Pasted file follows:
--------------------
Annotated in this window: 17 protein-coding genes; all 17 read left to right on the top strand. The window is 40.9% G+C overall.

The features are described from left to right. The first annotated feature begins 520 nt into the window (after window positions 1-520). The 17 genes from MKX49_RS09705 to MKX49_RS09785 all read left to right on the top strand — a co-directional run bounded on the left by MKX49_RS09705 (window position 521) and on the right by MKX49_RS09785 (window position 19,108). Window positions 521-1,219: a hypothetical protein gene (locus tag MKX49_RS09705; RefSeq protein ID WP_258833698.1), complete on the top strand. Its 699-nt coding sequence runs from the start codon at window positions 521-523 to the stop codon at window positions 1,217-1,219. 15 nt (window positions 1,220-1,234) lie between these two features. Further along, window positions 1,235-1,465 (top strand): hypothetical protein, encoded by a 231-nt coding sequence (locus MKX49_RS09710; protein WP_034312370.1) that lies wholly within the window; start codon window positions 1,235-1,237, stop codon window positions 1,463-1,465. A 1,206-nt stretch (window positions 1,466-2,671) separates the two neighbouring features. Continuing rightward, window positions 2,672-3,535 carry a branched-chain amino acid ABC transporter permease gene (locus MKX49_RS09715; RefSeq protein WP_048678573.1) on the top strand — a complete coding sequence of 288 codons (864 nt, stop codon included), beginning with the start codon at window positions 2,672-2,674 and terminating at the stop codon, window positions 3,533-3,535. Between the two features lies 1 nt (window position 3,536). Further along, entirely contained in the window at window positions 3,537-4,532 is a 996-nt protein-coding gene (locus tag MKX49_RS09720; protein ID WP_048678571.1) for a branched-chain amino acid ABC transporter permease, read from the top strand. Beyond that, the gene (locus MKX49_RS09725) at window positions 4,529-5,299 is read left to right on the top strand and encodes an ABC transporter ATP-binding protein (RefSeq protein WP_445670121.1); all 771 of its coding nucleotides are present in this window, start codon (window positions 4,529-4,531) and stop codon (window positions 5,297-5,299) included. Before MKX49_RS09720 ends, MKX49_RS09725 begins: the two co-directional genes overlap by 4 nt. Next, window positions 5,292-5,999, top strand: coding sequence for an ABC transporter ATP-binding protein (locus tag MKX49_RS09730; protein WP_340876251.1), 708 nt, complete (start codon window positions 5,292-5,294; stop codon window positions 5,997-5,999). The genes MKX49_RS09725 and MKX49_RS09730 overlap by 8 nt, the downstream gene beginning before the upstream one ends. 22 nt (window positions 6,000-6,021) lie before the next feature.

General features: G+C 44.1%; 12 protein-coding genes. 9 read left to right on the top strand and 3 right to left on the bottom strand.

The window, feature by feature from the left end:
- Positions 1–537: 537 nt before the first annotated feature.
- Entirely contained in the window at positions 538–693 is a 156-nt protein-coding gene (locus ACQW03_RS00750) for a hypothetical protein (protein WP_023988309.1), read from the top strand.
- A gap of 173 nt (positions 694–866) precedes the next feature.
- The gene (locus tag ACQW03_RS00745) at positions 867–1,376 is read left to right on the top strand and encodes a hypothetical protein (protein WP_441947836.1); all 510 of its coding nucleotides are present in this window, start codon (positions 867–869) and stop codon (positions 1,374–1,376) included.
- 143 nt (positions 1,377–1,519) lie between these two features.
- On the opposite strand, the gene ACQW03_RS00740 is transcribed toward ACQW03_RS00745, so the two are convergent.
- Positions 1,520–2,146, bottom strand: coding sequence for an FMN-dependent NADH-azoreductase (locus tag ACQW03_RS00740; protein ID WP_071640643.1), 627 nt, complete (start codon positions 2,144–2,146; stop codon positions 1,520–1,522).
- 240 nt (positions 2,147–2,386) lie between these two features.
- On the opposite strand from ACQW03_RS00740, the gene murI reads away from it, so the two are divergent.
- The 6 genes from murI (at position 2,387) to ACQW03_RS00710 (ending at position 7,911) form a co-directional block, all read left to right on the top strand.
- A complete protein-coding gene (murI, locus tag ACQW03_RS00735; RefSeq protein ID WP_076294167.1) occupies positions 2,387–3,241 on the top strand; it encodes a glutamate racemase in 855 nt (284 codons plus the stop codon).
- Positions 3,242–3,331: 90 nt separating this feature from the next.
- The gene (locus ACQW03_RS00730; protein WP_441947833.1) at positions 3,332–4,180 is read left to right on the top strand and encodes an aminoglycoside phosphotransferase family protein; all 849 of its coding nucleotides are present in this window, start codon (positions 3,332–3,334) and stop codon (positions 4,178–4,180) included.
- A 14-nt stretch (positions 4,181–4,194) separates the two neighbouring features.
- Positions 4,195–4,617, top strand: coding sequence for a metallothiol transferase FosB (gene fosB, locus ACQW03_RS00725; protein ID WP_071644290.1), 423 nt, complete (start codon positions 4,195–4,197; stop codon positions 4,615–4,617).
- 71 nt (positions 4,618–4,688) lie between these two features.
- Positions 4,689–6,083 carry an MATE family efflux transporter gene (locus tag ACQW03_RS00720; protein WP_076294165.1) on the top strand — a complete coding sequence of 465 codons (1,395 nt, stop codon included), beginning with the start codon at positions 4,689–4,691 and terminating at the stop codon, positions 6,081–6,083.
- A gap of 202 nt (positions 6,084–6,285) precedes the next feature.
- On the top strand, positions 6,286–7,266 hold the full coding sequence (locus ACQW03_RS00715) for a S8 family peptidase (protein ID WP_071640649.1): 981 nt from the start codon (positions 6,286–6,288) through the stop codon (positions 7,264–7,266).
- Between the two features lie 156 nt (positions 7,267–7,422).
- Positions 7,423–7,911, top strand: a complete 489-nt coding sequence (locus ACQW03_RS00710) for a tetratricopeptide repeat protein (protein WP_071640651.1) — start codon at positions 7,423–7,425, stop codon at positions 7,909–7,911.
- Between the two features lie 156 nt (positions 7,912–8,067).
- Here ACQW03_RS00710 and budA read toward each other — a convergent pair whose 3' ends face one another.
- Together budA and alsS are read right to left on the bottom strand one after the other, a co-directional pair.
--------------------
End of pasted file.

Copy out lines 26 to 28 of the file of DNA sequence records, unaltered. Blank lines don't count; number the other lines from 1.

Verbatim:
- Between the two features lie 156 nt (positions 7,912–8,067).
- Here ACQW03_RS00710 and budA read toward each other — a convergent pair whose 3' ends face one another.
- Together budA and alsS are read right to left on the bottom strand one after the other, a co-directional pair.